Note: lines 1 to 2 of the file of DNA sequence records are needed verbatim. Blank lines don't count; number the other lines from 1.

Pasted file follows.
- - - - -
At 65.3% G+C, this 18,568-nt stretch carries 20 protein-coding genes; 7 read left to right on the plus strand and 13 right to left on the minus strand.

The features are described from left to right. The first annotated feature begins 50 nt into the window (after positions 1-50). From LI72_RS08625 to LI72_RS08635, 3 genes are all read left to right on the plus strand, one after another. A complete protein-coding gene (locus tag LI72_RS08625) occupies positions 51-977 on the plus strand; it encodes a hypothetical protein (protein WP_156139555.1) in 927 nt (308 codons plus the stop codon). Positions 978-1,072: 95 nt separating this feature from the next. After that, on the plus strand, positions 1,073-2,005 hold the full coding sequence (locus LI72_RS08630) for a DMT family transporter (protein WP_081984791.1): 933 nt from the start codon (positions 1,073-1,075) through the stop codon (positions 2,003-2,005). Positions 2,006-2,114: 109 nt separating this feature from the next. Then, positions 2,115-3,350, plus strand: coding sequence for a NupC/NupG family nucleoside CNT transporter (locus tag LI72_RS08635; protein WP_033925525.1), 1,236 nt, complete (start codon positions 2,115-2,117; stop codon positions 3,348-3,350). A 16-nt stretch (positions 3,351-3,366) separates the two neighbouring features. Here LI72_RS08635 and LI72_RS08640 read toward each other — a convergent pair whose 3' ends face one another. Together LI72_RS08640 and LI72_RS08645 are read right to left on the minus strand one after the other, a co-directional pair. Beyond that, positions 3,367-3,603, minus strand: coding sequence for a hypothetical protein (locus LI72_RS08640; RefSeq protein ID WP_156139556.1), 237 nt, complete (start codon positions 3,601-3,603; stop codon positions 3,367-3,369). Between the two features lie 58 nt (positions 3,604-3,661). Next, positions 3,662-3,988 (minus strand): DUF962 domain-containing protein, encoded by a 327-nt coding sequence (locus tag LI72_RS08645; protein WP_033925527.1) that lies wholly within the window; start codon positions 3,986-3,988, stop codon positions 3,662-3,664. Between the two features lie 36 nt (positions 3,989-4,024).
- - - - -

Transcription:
At 65.3% G+C, this 18,568-nt stretch carries 20 protein-coding genes; 7 read left to right on the plus strand and 13 right to left on the minus strand.

The features are described from left to right. The first annotated feature begins 50 nt into the window (after positions 1-50). From LI72_RS08625 to LI72_RS08635, 3 genes are all read left to right on the plus strand, one after another. A complete protein-coding gene (locus tag LI72_RS08625) occupies positions 51-977 on the plus strand; it encodes a hypothetical protein (protein WP_156139555.1) in 927 nt (308 codons plus the stop codon). Positions 978-1,072: 95 nt separating this feature from the next. After that, on the plus strand, positions 1,073-2,005 hold the full coding sequence (locus LI72_RS08630) for a DMT family transporter (protein WP_081984791.1): 933 nt from the start codon (positions 1,073-1,075) through the stop codon (positions 2,003-2,005). Positions 2,006-2,114: 109 nt separating this feature from the next. Then, positions 2,115-3,350, plus strand: coding sequence for a NupC/NupG family nucleoside CNT transporter (locus tag LI72_RS08635; protein WP_033925525.1), 1,236 nt, complete (start codon positions 2,115-2,117; stop codon positions 3,348-3,350). A 16-nt stretch (positions 3,351-3,366) separates the two neighbouring features. Here LI72_RS08635 and LI72_RS08640 read toward each other — a convergent pair whose 3' ends face one another. Together LI72_RS08640 and LI72_RS08645 are read right to left on the minus strand one after the other, a co-directional pair. Beyond that, positions 3,367-3,603, minus strand: coding sequence for a hypothetical protein (locus LI72_RS08640; RefSeq protein ID WP_156139556.1), 237 nt, complete (start codon positions 3,601-3,603; stop codon positions 3,367-3,369). Between the two features lie 58 nt (positions 3,604-3,661). Next, positions 3,662-3,988 (minus strand): DUF962 domain-containing protein, encoded by a 327-nt coding sequence (locus tag LI72_RS08645; protein WP_033925527.1) that lies wholly within the window; start codon positions 3,986-3,988, stop codon positions 3,662-3,664. Between the two features lie 36 nt (positions 3,989-4,024).